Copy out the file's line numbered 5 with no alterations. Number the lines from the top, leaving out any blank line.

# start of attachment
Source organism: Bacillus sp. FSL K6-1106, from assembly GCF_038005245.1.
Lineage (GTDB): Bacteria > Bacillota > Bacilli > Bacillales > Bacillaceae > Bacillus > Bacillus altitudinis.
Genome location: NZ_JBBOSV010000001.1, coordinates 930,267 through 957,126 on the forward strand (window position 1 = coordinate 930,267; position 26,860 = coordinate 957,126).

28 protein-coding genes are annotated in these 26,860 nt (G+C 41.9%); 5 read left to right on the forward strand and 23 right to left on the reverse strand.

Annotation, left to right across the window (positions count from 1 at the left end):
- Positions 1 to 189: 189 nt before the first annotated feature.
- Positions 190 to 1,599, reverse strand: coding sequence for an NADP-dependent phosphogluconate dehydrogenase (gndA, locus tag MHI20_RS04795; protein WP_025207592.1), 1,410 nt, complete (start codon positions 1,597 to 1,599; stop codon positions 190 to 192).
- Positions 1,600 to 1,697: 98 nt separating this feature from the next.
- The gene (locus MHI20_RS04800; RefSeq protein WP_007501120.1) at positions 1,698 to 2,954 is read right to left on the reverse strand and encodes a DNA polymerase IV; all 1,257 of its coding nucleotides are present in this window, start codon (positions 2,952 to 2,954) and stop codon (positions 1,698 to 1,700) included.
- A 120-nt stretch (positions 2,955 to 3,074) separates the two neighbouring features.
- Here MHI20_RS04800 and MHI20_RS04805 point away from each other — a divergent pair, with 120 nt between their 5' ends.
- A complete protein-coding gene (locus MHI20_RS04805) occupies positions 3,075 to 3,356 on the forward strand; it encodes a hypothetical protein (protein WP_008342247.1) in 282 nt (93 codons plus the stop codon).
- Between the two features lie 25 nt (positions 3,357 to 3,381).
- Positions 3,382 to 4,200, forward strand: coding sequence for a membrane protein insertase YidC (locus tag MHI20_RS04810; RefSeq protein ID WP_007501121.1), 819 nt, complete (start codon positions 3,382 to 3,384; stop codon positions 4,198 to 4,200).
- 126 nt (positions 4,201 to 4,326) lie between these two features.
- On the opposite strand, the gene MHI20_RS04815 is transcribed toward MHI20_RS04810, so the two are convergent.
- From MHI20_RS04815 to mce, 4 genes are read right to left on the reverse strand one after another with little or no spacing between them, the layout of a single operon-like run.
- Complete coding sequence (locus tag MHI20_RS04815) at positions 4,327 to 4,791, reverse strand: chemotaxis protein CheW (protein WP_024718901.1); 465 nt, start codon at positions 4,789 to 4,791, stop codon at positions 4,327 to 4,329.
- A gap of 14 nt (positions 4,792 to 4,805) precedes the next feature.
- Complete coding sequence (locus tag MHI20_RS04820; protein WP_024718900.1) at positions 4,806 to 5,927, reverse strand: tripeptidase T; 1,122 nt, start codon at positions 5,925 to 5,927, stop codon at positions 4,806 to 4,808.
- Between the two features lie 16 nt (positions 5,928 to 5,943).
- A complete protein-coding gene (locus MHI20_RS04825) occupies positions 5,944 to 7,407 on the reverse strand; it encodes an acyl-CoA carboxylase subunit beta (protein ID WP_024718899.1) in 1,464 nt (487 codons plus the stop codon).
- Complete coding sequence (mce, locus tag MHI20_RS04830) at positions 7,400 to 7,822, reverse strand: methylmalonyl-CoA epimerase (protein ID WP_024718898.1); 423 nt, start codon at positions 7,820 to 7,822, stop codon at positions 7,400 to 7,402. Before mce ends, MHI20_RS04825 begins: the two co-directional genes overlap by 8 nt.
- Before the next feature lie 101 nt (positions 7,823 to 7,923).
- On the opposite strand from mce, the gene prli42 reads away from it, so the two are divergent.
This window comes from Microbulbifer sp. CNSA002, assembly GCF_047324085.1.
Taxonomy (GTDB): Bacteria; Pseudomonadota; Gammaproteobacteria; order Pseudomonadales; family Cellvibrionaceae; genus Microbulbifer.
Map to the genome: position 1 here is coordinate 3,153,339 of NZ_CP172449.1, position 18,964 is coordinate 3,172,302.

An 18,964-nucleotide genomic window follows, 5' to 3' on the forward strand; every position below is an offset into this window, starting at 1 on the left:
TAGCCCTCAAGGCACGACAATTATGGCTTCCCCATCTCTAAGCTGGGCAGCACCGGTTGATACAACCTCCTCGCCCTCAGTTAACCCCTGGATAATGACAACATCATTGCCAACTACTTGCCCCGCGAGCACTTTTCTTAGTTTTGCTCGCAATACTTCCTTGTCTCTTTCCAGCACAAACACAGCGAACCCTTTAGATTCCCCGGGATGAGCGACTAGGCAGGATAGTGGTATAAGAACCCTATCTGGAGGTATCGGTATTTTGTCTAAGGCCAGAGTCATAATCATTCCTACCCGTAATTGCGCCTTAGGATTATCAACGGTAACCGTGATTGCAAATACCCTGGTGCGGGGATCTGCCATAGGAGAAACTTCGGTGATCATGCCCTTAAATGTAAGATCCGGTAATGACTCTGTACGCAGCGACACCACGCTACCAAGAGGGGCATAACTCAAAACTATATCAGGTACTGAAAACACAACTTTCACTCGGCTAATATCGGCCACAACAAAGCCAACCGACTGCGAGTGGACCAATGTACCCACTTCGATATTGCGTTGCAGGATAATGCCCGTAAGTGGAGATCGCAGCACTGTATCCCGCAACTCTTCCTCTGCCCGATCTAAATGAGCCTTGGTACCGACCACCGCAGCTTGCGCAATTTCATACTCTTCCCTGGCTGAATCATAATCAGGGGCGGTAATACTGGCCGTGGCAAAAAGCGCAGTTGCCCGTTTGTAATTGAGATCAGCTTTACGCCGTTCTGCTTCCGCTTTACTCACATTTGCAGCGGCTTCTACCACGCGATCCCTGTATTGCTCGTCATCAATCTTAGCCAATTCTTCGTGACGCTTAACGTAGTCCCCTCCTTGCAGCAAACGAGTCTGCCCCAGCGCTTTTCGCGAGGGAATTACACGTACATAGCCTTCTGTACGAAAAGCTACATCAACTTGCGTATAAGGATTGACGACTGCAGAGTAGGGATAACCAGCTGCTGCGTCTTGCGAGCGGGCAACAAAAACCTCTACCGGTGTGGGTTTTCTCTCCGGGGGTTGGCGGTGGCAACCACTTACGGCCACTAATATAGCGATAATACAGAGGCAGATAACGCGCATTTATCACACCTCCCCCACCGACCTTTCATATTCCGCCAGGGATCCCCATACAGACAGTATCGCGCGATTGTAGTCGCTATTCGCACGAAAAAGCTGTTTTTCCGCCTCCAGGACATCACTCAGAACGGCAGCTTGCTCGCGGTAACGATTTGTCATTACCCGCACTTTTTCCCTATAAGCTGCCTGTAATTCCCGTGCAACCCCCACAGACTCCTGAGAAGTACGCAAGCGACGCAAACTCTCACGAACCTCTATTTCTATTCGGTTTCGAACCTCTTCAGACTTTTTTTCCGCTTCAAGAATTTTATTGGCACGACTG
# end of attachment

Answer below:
Annotation, left to right across the window (positions count from 1 at the left end):